Price of Stolen Goods- Amos Wilson

 

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THIS IS ONE OF MY FAVORITE LECTURES BY THE GREAT AMOS WILSON.  THE VIDEO IS SHORT AND STRAIGHT TO THE POINT!  BUT EVERY WORD IS THE TRUTH.  HE BREAKS DOWN THE PRICE OF STOLEN GOODS!  MURDER,COLONIZATION,RAPE AND LYNCHINGS ARE DISGRACEFUL AND SATANIC.  THOSE DEBTS MUST BE PAID. I COULDN’T AGREE WITH HIM MORE!

 

Slavery was way back then- Amos Wilson

Amos Wilson...

“I’m often somewhat amused and taken aback by the number of people in this society who claim that slavery occurred somewhere back then…and that the experience of slavery is not supposed to be operating in the mentality of black folks. You hear a lot of youngsters saying that as well.
“Why do you talk about slavery? That was back there.”
Ladies and gentlemen, we’ve never escaped slavery. We still share the slave consciousness of our great-great-grandparents. We are of the same mind to a great extent that they were. We have not advanced beyond these people.
How can I say that? I generally ask a series of questions. You say that slavery has nothing to do with you and that slavery was back there.
I ask you what language do you speak? When did you learn that language? Was that the language African people were speaking when we were taken into slavery in America? In other words, the language we speak at this moment is a slave language.
The language that our slave ancestors were forced to learn. And we still speak it and you can still hear the pidgin, the Creole and the other kinds of stuff in our language right now. That language, with its words defined by history and by experience, is the language we use today to guide our behavior. It’s the language we use today to talk to ourselves.
It’s the language we use today to learn about ourselves and to learn about the world. It’s the language we use to try to understand ourselves. Is there no wonder then that we are still confused? So we have not escaped slavery because we are still using a slave language, and we speak the language of slaves.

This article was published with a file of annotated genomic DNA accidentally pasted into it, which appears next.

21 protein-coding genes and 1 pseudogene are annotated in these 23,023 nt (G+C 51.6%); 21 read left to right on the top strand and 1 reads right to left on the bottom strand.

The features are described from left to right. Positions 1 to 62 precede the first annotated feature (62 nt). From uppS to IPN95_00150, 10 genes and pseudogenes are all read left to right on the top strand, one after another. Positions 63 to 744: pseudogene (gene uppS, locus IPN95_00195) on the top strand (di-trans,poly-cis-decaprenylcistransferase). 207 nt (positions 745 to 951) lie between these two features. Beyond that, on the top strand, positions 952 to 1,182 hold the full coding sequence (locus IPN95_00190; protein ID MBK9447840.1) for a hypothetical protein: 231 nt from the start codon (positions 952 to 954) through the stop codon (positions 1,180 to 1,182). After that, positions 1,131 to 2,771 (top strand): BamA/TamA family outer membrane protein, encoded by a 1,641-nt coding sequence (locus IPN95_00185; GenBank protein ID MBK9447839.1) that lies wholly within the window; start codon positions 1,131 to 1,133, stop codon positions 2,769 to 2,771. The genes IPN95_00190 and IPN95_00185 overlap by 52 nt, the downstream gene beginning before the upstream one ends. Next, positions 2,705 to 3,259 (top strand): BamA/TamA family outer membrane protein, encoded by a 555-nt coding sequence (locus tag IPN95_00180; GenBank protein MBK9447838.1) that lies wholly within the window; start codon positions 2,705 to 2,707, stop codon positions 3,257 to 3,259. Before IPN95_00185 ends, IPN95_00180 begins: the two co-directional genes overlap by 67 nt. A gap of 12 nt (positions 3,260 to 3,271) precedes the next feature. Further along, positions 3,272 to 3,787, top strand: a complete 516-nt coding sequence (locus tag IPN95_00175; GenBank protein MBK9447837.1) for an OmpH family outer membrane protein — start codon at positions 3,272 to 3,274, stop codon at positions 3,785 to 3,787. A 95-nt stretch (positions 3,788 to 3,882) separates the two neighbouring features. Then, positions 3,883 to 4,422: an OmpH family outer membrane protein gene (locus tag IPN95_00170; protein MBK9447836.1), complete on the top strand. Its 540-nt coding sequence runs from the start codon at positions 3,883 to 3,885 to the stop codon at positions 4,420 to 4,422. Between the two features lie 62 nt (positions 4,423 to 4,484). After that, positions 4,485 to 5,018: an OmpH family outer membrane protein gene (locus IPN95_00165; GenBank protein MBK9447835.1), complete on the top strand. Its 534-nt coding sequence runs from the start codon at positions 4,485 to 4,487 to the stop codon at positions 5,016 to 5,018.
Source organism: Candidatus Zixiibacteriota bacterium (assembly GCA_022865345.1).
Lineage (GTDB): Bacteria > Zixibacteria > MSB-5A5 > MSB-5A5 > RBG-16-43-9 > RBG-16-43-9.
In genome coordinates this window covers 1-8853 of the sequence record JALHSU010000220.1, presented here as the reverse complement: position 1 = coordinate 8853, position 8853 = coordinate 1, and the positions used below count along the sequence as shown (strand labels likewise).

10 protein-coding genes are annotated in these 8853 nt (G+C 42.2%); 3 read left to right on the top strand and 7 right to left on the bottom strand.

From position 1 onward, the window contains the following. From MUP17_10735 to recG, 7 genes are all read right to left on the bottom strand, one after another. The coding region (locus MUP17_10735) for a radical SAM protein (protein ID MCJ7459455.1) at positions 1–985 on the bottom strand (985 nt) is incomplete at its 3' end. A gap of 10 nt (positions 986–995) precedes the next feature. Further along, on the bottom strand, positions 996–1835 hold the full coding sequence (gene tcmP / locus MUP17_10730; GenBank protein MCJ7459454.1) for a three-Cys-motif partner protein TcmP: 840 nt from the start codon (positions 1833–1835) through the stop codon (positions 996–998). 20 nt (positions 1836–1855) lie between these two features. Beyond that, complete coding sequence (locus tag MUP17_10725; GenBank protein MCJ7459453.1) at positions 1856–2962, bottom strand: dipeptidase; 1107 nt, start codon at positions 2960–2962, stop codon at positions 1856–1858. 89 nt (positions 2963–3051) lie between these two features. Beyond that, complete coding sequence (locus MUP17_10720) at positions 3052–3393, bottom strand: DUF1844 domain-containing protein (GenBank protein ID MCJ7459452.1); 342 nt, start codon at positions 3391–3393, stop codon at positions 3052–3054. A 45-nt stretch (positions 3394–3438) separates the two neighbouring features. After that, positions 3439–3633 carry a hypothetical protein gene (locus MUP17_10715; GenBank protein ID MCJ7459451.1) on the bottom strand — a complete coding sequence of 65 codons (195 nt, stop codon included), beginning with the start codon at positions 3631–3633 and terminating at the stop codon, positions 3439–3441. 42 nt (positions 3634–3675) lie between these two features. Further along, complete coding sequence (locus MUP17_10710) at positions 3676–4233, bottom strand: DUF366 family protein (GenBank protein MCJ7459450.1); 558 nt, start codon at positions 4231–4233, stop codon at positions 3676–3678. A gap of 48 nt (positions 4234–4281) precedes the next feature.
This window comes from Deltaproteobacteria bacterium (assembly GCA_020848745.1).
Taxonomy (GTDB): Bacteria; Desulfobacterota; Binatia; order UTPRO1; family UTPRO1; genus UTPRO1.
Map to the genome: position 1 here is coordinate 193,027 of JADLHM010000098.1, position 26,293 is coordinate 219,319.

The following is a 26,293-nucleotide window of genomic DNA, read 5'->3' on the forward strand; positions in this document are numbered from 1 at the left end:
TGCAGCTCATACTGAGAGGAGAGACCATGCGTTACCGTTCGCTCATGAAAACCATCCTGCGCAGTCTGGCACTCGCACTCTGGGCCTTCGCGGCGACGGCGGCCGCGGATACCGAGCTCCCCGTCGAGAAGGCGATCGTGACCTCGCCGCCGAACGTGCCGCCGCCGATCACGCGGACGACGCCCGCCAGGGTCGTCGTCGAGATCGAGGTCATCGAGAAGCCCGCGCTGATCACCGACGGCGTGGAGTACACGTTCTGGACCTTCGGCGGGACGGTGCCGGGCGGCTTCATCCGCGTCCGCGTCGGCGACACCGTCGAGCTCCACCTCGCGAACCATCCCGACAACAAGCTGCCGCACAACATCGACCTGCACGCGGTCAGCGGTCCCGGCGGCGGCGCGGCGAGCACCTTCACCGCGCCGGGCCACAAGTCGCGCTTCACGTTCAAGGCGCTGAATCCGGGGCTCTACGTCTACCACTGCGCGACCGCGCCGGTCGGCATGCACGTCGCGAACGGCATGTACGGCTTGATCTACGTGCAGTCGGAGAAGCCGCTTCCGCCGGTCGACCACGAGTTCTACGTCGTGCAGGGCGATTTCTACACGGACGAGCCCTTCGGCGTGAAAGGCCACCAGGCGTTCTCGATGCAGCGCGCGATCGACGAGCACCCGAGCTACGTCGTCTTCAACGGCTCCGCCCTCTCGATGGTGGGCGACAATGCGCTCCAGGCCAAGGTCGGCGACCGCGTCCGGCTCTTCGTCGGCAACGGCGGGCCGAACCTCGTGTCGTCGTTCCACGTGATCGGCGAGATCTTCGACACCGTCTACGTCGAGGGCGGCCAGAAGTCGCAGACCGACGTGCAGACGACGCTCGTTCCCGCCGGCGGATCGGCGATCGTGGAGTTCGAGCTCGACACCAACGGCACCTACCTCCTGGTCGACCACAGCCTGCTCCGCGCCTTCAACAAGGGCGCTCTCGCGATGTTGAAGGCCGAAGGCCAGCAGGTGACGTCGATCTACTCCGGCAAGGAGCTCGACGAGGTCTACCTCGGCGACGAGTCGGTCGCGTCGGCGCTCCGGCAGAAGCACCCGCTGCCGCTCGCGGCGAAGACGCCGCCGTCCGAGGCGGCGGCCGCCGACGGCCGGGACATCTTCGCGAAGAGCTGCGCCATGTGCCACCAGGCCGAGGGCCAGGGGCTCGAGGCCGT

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What kind of food do you eat? You say, “soul food”? Was that the food of African  people? Slave food. The food that we find most satisfying. The food that we find that sticks to our ribs. The food that we call “down home”.
A food that we learned to eat in the quarters.
And yet we dare say that we have escaped slavery. That we have nothing to do with those people back there. When our whole very social life and social relationships, our very definition of ourselves as a people, our very attempt to commune with ourselves is mediated by the food of slaves. How can you say you exist in a different consciousness from another people?
What kind of uniforms are we wearing? What kind of clothes are we wearing? Were these the clothes of African people? This is what we’ve got to look at.
What kind of names do we respond to? What kind of names do we identify with? Why is it that African names sound strange to us now as a people? And yet we dare say we have a different consciousness from our great-grandparents. How can we say that?
We are still in the same consciousness and we are still in the same position.
Because we are still servants of the white man, and our reason for being in America is to serve white folks and to generate wealth for them. And there has been no change at all in terms of our relationship to these people. I’m often somewhat amused and taken aback by the number of people in this society who claim that slavery occurred somewhere back then…and that the experience of slavery is not supposed to be operating in the mentality of black folks. You hear a lot of youngsters saying that as well.
“Why do you talk about slavery? That was back there.”
Ladies and gentlemen, we’ve never escaped slavery. We still share the slave consciousness of our great-great-grandparents. We are of the same mind to a great extent that they were. We have not advanced beyond these people.